Obituary: Musician and teacher Gary Williamson remembered

Gary Williamson played jazz with the top musicians and at the top venues in Toronto and around the world. Photo: Submitted.


Gary Williamson was born in Toronto, raised in his family home on Frenchman’s Bay and the Wheeler Avenue home of his grandmother Doss, who gave him his first lessons on the piano.

He was identified as having perfect pitch at the age of four when he began his piano studies under Miss Birch, a Beaches piano teacher.

At the age of 12, he performed a solo piano recital at the Royal Conservatory of music. He was also “gifted” academically and was in an accelerated class at Williamson Road and entered Malvern Collegiate at a younger age than many of his peers.

He took extra classes at Malvern, studying Russian, while excelling at maths and science, continuing with his piano studies at the Conservatory, and playing piano in the Malvern Dance Band under the tutelage of George McRae.

After graduation, he was accepted into Engineering at U of T. However, his heart was not in his studies there. He continued to play in jazz bands on weekends and travelled north to play at resorts such as the Muskoka Sands in the summer.

After his second year he withdrew from university and focused on his music.

He began playing professionally in 1964. At that time he began studies in harmony and arranging with Gordon Delamont in Toronto.

In 1968 he took a freighter from San Francisco to Yokohama with his friend Gary Morgan. When his money ran out he connected with another piano player who had too many gigs and asked Gary to fill in.

He met the love of his life, Rose, while living in Tokyo. Gary performed with many bands, travelling throughout Asia to Korea, Thailand, Viet Nam and Hong Kong and finally to Hawaii from 1968 to 1972. While other band members would go back to their home base in Tokyo after a gig, Gary, and later he and Rose, would stay on and immerse themselves in the culture and explore.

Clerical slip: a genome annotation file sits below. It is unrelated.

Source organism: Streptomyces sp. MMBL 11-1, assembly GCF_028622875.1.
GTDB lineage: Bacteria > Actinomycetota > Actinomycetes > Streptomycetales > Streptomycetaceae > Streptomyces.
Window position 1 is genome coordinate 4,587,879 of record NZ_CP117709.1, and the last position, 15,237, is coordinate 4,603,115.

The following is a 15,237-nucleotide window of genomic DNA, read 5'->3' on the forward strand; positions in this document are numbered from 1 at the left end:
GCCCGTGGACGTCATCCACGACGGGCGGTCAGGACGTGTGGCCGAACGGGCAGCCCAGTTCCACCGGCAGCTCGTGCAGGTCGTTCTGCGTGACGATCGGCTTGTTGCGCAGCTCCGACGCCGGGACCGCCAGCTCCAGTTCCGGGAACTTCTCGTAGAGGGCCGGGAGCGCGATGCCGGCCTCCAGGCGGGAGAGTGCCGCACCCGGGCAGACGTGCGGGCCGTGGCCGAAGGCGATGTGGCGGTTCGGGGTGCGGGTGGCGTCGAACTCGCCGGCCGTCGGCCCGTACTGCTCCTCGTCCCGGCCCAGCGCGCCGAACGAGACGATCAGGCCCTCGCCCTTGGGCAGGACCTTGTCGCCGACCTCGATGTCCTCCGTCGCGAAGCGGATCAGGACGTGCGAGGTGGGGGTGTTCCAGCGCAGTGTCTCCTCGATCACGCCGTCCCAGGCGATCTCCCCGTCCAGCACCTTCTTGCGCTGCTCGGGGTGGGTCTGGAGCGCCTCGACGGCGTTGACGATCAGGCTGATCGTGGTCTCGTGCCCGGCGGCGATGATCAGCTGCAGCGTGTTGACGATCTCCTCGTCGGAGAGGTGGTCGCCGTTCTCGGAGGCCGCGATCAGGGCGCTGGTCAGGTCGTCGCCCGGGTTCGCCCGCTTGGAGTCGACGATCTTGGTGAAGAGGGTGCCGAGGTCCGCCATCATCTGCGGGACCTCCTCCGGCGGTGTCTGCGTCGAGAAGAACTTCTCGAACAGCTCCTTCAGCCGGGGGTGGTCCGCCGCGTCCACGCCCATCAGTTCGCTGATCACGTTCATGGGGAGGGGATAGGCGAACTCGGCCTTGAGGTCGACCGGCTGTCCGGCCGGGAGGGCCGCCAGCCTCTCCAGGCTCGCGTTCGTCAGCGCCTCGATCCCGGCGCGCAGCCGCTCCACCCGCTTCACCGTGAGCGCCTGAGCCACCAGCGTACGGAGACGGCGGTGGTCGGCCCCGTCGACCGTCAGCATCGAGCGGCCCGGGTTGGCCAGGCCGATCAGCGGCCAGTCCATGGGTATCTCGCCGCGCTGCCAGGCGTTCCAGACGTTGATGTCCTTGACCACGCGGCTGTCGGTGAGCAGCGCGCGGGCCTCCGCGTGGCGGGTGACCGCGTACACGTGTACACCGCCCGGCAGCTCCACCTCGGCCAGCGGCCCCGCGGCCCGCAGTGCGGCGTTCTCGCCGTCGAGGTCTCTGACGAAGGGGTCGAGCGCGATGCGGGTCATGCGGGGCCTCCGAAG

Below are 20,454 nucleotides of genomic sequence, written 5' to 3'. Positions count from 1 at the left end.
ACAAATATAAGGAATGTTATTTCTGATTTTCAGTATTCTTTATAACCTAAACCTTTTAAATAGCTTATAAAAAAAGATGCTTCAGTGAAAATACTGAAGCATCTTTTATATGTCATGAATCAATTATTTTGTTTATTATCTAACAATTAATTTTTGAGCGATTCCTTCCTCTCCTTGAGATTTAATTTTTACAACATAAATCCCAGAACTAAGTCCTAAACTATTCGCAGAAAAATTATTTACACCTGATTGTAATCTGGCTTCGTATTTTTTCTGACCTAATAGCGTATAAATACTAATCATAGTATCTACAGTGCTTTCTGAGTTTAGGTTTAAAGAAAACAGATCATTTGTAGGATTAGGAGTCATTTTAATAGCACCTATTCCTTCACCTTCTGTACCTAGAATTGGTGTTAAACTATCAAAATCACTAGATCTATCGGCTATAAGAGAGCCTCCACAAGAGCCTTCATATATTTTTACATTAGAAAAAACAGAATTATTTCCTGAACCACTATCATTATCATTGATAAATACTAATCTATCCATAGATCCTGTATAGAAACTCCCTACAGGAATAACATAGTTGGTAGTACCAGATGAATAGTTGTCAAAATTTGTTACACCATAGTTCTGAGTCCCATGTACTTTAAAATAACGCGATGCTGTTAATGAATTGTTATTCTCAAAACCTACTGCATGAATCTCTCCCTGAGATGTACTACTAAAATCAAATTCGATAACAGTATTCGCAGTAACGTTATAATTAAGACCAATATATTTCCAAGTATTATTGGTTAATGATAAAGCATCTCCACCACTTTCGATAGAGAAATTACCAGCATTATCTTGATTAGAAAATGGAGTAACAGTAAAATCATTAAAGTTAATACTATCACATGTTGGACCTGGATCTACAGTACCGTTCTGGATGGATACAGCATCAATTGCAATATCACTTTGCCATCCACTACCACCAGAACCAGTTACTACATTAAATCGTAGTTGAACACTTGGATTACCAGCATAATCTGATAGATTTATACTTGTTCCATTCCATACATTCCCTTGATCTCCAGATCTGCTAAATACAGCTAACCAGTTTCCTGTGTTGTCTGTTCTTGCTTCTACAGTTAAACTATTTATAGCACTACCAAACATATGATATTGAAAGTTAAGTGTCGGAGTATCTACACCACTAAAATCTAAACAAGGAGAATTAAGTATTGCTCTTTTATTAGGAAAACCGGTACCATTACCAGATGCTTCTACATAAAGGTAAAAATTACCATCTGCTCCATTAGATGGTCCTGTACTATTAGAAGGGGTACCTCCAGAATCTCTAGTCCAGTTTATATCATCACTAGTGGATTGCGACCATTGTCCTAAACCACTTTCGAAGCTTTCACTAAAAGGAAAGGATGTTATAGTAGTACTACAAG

Rose and Gary married in 1973, then settled on Normandy Boulevard in 1976. There, they cultivated their garden and raised their two children, Tai and Sue May.

Gary dedicated himself to music and had a very successful career recording, touring and performing with many jazz greats.

He worked with almost everyone in the Toronto jazz scene and backed visiting “greats” in the various leading clubs. He performed frequently at Bourbon Street, in its heyday, performing with legendary jazz figures including Junior Cook, Thad Jones and Dexter Gordon.

He played and toured with ‘Nimmons N Nine Plus Six’ and recorded with everyone from Phil Nimmons, and Ed Bickert to Katherine Moses, Charlie Gray, Sam Noto and Hagood Hardy.

He travelled with the Dave McMurdo Jazz Orchestra to the Soviet Union in 1991 just prior to the political upheaval.

He played at Toronto’s famed George’s Spaghetti House in the 1970s and later at the Senator, Montreal Bistro, “The Rex”, as well as Koerner Hall. Gary performed at 14 separate Sound of Toronto Jazz concerts at the Ontario Science Centre from 1977 to 1997, once as a solo pianist (on March 7, 1983).

He was also a dedicated educator who enjoyed teaching the next generation of musicians at the Etobicoke Board of Education and the Jazz Studies Faculty at the University of Toronto. He also taught at the Banff School of Fine Arts, a Humber College Music Camp, ‘Chamber Music and All that Jazz’ at the University of New Brunswick, and the U of T’s Big Band Workshops.

He enjoyed a quiet retirement at home and spent his time doing crossword puzzles, perfecting his favourite recipes, gardening, reading and studying the works of Bill Evans, Chopin and Duke Ellington.

Gary successfully battled throat cancer in 2014. When it was again diagnosed in 2018 he was less fortunate.

Gary was fully engaged in his treatment. When offered chemo, he asked about the side affects and was told it could affect his hearing and sensation in his fingertips. He quickly told the doctors to come up with something else. “I play the piano. That’s what I do. I don’t want to lose that.”

And they did find another treatment. And he continued to play at home and even with his friends who came to jam with him when he was very ill.

He lived until April 17, 2019.

– Wendy (Williamson) Trainor is Gary’s sister.

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